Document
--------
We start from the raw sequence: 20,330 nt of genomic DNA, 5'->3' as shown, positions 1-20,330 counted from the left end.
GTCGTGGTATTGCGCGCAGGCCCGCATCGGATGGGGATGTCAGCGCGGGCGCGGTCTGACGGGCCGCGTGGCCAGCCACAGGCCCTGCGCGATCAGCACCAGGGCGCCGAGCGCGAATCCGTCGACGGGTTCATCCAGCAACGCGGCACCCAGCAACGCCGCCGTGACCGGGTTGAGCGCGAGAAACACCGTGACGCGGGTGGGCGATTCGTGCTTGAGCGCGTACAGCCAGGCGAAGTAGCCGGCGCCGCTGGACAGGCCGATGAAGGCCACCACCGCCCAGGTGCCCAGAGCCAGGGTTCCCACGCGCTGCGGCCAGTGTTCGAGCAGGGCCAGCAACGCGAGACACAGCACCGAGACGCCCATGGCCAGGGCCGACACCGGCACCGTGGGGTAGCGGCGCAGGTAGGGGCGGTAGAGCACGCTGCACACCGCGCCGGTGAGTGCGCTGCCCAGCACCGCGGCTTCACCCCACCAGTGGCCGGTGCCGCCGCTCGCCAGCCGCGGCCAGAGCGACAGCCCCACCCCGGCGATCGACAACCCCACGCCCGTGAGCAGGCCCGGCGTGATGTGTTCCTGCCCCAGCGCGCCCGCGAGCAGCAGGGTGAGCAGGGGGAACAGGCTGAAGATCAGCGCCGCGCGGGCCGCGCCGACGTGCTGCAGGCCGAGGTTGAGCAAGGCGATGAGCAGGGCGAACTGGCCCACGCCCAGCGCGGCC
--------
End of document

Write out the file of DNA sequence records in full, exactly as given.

We start from the raw sequence: 20,330 nt of genomic DNA, 5'->3' as shown, positions 1-20,330 counted from the left end.
GTCGTGGTATTGCGCGCAGGCCCGCATCGGATGGGGATGTCAGCGCGGGCGCGGTCTGACGGGCCGCGTGGCCAGCCACAGGCCCTGCGCGATCAGCACCAGGGCGCCGAGCGCGAATCCGTCGACGGGTTCATCCAGCAACGCGGCACCCAGCAACGCCGCCGTGACCGGGTTGAGCGCGAGAAACACCGTGACGCGGGTGGGCGATTCGTGCTTGAGCGCGTACAGCCAGGCGAAGTAGCCGGCGCCGCTGGACAGGCCGATGAAGGCCACCACCGCCCAGGTGCCCAGAGCCAGGGTTCCCACGCGCTGCGGCCAGTGTTCGAGCAGGGCCAGCAACGCGAGACACAGCACCGAGACGCCCATGGCCAGGGCCGACACCGGCACCGTGGGGTAGCGGCGCAGGTAGGGGCGGTAGAGCACGCTGCACACCGCGCCGGTGAGTGCGCTGCCCAGCACCGCGGCTTCACCCCACCAGTGGCCGGTGCCGCCGCTCGCCAGCCGCGGCCAGAGCGACAGCCCCACCCCGGCGATCGACAACCCCACGCCCGTGAGCAGGCCCGGCGTGATGTGTTCCTGCCCCAGCGCGCCCGCGAGCAGCAGGGTGAGCAGGGGGAACAGGCTGAAGATCAGCGCCGCGCGGGCCGCGCCGACGTGCTGCAGGCCGAGGTTGAGCAAGGCGATGAGCAGGGCGAACTGGCCCACGCCCAGCGCGGCC